Wildfires in Greece, following days of scorching temperatures, have forced thousand to evacuate their homes and holiday accommodation
Wildfires in Greece which began on Monday were continuing to burn on Tuesday afternoon.
The blazes have forced thousands to flee seaside resorts, closed highways and gutted holiday homes following days of extreme heat.
The blaze in Attica had spread from Dervenochoria to Mandra Attica.
Authorities issued evacuation orders for at least six seaside communities as two major fires edged closer to summer resort towns and gusts of wind hit 70 km/h.
Water-dumping aircraft were deployed early on Tuesday to help dozens of ground crews and mobile units battle three wildfires in the regions of Attica, Corinth and Viotia for a second day.
By mid afternoon on Tuesday, a fire had broken out on Mount Aegaleo with three helicopters rushing to put it out.
The biggest blaze appeared to be in Dervenohoria, a cluster of villages in Viotia, about 45km northwest of Athens but fires in the East Attica seaside resort of Saronida and outside Loutraki in Corinth were also active despite ongoing efforts to contain them.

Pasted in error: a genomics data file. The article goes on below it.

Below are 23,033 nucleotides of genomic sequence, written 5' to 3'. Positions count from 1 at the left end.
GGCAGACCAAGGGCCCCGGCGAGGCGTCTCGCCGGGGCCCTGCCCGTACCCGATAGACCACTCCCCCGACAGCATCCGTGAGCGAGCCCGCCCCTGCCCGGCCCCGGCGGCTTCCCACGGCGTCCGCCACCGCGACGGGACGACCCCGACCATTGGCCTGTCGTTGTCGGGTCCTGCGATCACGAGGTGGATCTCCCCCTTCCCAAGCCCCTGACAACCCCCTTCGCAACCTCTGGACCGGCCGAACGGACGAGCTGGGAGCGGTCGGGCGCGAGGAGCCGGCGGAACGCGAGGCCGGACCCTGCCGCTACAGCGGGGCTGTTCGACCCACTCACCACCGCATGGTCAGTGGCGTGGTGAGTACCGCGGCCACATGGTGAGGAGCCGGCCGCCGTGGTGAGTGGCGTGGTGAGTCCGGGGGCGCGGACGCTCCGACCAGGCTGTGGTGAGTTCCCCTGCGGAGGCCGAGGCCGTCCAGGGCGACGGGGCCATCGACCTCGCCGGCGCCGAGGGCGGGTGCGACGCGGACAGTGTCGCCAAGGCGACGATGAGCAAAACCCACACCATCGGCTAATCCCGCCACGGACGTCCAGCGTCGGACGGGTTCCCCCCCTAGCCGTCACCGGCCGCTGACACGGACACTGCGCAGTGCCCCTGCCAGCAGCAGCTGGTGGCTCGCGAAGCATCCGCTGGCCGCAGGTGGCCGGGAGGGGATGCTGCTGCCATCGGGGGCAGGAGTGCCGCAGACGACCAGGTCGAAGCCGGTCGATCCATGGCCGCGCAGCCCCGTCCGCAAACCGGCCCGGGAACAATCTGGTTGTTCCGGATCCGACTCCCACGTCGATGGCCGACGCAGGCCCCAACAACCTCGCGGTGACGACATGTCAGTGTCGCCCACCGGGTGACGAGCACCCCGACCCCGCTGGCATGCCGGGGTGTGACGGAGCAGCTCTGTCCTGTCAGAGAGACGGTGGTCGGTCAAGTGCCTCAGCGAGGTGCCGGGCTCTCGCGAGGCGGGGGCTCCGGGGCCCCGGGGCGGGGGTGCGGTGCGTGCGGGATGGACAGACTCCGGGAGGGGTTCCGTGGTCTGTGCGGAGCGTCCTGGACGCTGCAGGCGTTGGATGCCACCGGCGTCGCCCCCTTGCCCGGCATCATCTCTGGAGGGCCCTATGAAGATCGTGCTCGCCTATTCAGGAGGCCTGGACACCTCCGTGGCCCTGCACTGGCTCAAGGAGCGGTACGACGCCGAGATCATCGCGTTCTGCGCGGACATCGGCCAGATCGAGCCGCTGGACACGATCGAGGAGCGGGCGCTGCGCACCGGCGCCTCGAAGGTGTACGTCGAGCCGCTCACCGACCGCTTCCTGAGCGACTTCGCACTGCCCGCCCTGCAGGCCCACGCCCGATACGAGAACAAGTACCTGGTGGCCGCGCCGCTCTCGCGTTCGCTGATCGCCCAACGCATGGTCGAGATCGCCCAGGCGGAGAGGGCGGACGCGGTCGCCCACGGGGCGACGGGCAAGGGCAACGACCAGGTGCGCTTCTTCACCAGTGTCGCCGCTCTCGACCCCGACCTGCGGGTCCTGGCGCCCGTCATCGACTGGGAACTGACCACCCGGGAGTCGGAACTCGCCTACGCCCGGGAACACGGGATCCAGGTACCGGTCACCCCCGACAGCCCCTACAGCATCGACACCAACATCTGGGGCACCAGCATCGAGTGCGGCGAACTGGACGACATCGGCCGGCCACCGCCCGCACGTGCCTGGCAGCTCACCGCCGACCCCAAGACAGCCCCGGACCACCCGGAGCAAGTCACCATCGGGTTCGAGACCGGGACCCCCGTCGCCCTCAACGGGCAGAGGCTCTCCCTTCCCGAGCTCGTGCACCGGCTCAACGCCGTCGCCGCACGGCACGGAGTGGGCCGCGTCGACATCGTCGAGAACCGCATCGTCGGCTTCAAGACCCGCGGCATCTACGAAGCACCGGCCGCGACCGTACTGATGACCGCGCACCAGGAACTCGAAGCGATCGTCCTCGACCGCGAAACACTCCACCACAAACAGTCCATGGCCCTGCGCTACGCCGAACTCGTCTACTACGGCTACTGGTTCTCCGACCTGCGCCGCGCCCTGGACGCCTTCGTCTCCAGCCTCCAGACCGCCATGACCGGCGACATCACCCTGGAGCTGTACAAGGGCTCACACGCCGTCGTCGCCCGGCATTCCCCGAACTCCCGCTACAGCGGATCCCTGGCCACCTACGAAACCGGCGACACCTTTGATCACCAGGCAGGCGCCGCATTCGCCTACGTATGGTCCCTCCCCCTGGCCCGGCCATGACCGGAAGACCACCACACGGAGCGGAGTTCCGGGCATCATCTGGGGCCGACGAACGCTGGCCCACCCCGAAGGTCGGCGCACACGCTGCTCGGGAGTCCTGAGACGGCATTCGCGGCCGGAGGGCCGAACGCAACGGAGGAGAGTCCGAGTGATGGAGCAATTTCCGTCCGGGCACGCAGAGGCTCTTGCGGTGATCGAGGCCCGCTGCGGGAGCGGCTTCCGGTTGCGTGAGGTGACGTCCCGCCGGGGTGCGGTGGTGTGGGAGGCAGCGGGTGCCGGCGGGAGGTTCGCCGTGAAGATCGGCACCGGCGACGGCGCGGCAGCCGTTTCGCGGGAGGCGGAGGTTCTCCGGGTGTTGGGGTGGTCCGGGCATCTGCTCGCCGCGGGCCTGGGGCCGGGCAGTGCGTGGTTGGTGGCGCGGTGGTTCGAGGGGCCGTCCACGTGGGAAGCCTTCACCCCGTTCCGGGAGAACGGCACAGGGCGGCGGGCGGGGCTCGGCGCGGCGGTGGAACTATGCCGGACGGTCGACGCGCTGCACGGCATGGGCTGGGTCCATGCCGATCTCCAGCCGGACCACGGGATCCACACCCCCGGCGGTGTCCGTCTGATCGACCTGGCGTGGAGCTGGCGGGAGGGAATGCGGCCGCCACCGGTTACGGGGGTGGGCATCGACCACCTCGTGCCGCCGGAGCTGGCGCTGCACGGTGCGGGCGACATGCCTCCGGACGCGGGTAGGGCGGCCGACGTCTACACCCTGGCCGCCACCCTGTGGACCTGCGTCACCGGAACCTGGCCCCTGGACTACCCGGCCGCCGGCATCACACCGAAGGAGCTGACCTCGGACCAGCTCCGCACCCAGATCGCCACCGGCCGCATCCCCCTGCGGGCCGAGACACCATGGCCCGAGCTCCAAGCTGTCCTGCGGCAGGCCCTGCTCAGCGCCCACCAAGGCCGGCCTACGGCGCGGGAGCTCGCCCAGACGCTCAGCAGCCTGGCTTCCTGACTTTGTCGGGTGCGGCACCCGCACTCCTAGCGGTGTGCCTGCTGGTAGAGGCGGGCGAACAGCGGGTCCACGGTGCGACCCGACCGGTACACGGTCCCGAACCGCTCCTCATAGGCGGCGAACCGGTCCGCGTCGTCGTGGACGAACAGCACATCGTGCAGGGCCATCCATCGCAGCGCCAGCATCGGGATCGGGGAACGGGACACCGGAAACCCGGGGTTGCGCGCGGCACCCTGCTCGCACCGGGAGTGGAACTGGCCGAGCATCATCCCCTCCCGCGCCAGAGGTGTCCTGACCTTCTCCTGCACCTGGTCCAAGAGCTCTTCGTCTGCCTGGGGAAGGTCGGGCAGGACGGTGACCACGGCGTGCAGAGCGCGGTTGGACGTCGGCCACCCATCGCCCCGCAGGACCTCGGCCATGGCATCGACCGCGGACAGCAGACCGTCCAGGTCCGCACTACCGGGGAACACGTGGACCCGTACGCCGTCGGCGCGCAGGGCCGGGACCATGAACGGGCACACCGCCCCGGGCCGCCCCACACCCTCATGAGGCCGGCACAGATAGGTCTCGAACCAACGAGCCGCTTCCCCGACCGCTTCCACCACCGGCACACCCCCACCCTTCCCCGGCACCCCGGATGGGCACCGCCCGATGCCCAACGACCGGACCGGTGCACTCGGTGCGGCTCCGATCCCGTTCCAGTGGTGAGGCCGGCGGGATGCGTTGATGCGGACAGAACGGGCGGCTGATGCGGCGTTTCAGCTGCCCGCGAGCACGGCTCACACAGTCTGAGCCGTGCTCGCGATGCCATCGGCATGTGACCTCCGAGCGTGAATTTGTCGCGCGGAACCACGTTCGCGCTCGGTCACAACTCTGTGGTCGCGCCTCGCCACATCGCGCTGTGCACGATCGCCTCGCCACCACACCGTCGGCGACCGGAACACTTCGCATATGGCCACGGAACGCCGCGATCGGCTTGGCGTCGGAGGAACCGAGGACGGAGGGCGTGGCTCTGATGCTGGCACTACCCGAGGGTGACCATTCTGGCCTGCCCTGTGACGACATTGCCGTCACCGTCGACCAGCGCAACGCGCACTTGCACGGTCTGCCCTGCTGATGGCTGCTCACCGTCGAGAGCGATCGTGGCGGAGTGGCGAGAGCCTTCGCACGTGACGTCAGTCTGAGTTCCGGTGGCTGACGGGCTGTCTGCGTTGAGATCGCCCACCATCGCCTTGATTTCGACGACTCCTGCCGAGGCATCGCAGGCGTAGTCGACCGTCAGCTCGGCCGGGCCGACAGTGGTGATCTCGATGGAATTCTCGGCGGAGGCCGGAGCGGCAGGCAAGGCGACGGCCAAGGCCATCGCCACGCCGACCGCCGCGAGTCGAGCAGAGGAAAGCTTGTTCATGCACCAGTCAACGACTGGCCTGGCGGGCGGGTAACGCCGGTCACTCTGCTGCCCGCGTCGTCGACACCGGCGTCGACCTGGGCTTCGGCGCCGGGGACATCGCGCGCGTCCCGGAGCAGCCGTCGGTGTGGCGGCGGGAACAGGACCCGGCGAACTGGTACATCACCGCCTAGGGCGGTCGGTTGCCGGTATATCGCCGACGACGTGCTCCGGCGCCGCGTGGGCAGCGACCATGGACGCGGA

Three volunteer firefighters in Saronida were hospitalised after sustaining eye injuries and officials say homes have been destroyed in both Saronida and Loutraki.
Greater Athens and much of southern Greece were on the second highest level of alert for wildfires on Monday and Tuesday following a four-day heat wave which had eased over the weekend. Temperatures are expected to soar again later in the week.
Residents and visitors in areas affected by the fires received mobile phone alerts from the Civil Protection Ministry.
Loutraki Mayor Giorgos Gionis said municipal workers were also helping elderly and vulnerable people in the evacuations, adding that the operation had been impeded by mobile phone reception outages.